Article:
Community Service and Volunteering Essay -- Contribution to My Communit

â€Å"Volunteers are not paid; not because they are worthless, but because they are priceless.† - Sherry Anderson (Volunteering Quotes: Finest Quotes). On average, when people think about community service, they assume that volunteering is just ‘hours we need to be able to graduate’ and that is it. Community service is more than just hours; community service is based on the acts performed by someone with the purpose of helping or bringing benefits to his or her community. People frequently compare community service as a punishment since it is often offered to small-time offenders as an alternative to fines or jail time. However, community service is the vital force to many communities since they depend on the service made by the volunteers to be able to grow (The Importance of Volunteers). Nowadays, the words â€Å"community service† and â€Å"volunteering† are being used constantly. People tend to forget or misunderstand the real meaning or significance of volunteering. By exploring the history and significance of volunteering in the United States, people can develop a culture of volunteering and enric h their lives and make a positive social contribution. Being a volunteer means that, that person is giving his or her time and skills to help their own community and those in needs, whether in a service, project or organization. People cannot confuse volunteering with a regular job since volunteers are not paid, and they just use their gratis time to help others, without expecting something in return (Student Essay on The Importance of Community Service). We persistently see community service and volunteering as a waste of time and unproductive act, but we need to take into account the seriousness these two topics ... ...ans, Book Summaries and More. Web. 03 Oct. 2011. . "The Importance of Volunteers." The Importance of Volunteers. Web. 14 Dec. 2011. "Volunteer Appreciation Quotes, Sayings of Thanks for Volunteering." The Quote Garden - Quotes, Sayings, Quotations, Verses. Web. 14 Dec. 2011. . "Volunteering." KidsHealth - the Web's Most Visited Site about Children's Health. Web. 05 Dec. 2011. . "Volunteering Quotes :: Finest Quotes." Source for Famous Quotes, Inspirational Quotes & Sayings :: Finest Quotes. Web. 05 Dec. 2011. . "What Is Volunteering." Kids’ Why Questions. Web. 05 Dec. 2011. .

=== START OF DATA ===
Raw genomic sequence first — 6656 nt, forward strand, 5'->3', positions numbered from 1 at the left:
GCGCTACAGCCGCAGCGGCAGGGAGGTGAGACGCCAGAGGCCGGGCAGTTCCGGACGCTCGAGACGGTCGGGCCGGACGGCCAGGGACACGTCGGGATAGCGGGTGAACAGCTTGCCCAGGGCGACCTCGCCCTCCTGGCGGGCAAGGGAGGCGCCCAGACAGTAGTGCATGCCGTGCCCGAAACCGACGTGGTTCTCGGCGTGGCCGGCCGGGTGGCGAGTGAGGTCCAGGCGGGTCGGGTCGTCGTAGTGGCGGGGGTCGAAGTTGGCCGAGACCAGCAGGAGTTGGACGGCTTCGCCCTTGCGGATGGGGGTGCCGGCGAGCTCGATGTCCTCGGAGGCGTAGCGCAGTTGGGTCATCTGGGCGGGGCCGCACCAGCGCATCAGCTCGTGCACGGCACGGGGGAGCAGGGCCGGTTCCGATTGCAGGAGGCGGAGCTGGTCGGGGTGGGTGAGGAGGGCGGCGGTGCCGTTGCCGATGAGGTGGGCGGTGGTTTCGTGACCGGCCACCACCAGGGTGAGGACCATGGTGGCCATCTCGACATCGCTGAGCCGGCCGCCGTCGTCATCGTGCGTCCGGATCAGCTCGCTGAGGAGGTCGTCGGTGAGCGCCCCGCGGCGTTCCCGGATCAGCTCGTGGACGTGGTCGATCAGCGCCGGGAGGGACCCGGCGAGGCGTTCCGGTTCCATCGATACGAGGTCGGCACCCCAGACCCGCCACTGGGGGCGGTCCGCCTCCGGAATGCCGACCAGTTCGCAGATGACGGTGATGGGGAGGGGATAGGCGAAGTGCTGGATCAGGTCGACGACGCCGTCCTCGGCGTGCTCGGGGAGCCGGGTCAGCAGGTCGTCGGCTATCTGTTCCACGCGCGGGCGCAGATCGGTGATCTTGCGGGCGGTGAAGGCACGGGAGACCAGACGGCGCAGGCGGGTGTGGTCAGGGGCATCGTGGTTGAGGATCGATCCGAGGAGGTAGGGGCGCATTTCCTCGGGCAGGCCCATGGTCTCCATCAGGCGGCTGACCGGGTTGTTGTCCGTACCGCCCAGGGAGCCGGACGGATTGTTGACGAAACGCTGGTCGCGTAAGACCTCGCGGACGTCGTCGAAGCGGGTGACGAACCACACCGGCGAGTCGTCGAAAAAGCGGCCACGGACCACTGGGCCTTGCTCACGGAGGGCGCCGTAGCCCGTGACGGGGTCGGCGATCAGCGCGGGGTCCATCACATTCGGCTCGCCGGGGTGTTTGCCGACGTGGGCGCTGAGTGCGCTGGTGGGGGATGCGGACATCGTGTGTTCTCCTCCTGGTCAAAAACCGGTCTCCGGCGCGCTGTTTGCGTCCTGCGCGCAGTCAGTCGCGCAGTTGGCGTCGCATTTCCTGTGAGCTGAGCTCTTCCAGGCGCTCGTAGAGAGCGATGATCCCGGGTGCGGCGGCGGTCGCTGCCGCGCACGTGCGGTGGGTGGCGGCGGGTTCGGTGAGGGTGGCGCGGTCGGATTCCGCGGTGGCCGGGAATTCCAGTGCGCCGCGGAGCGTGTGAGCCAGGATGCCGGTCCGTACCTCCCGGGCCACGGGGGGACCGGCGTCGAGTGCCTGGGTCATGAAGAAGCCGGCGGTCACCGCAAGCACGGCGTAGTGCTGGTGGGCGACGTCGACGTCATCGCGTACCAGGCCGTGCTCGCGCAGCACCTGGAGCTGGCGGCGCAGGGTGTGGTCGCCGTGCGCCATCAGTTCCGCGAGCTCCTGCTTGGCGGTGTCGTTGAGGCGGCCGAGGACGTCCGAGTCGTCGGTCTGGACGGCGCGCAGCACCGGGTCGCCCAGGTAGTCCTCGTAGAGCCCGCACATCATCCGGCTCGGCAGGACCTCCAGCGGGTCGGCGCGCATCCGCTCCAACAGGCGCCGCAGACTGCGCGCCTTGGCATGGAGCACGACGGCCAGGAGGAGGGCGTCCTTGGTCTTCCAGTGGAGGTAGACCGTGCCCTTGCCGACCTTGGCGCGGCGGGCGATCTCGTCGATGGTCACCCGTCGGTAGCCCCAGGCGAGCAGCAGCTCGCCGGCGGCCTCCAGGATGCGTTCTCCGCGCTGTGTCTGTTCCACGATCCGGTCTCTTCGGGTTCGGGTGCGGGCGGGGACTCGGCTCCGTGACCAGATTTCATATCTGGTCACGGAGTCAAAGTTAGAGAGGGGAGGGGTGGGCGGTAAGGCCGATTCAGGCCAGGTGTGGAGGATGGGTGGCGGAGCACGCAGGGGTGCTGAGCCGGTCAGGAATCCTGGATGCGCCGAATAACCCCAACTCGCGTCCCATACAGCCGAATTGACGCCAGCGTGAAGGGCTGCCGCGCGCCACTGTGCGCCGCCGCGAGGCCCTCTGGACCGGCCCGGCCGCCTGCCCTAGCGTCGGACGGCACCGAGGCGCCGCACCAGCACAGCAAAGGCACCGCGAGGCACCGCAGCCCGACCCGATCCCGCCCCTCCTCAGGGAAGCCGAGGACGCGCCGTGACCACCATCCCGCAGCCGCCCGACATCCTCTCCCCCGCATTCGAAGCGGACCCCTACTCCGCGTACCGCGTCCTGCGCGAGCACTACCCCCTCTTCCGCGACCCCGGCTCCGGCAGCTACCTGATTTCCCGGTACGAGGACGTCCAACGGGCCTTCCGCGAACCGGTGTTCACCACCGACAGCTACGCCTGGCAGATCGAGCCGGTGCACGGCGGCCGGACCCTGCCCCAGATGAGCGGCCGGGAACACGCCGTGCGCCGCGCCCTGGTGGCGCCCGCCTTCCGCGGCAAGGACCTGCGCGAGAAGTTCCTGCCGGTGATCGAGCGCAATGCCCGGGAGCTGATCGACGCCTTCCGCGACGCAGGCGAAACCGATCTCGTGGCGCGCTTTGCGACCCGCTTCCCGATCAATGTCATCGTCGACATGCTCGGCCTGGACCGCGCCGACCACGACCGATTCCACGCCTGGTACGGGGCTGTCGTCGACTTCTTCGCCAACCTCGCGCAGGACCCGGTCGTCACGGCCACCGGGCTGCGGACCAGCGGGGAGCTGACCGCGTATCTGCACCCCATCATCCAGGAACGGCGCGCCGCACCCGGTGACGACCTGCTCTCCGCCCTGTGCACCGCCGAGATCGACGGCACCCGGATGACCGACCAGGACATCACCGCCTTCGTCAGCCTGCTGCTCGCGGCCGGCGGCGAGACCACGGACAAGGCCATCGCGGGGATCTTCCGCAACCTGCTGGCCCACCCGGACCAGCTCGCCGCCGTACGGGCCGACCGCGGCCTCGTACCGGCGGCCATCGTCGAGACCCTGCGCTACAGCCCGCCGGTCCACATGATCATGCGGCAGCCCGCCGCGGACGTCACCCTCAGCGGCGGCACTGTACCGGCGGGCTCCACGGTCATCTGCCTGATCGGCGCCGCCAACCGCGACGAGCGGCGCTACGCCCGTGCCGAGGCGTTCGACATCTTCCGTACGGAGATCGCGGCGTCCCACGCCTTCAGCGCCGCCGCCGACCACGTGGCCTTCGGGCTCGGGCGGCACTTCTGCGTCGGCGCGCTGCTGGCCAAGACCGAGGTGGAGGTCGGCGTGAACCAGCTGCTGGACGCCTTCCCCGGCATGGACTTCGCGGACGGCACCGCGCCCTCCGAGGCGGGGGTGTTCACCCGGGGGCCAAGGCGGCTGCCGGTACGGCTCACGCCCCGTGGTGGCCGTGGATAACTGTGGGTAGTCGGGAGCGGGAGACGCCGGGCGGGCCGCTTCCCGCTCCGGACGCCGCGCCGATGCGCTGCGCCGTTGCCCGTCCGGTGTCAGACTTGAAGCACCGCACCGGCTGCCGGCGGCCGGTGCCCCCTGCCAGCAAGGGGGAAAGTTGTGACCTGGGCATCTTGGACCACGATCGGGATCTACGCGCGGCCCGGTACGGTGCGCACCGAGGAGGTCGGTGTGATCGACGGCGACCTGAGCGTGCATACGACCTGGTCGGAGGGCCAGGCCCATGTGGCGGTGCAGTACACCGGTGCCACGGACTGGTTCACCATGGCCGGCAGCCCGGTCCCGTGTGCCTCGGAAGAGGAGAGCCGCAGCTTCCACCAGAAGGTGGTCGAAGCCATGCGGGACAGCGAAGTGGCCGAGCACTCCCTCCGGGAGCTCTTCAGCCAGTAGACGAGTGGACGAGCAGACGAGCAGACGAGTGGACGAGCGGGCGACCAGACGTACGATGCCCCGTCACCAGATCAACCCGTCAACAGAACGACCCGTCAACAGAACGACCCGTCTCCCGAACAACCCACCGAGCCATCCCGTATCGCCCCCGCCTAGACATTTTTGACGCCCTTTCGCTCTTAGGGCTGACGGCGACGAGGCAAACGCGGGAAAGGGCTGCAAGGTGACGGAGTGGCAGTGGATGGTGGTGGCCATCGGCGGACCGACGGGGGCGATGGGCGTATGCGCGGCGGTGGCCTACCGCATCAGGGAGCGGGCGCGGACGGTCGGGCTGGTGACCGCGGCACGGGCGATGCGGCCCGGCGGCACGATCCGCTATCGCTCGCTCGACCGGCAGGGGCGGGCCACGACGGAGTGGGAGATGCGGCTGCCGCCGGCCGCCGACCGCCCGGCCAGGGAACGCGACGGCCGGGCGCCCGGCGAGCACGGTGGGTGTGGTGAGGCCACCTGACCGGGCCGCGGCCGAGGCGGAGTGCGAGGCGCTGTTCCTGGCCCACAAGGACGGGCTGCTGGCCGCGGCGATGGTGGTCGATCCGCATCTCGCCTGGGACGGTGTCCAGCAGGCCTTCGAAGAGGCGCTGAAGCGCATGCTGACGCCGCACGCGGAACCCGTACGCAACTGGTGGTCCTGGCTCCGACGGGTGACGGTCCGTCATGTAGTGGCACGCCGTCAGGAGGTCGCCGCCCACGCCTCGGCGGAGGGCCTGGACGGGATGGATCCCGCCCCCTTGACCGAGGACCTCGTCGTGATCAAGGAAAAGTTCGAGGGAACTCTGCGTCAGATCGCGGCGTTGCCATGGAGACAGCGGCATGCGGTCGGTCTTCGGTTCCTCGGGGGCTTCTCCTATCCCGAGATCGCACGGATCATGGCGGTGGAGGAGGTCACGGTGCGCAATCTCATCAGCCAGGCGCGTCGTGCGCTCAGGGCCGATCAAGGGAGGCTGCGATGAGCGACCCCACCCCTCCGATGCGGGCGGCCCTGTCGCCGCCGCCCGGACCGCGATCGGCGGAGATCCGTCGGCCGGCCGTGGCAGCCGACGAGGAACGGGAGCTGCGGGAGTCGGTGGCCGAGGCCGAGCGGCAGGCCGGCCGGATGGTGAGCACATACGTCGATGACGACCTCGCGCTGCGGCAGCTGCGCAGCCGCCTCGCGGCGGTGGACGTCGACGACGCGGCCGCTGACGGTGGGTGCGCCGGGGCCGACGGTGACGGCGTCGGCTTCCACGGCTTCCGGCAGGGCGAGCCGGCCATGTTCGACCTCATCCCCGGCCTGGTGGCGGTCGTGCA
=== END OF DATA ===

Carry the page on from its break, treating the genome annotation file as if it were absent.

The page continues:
Monday, January 13, 2020

Hidalgo Resturant, Inc: Succeeding As An Entrepreneur Essay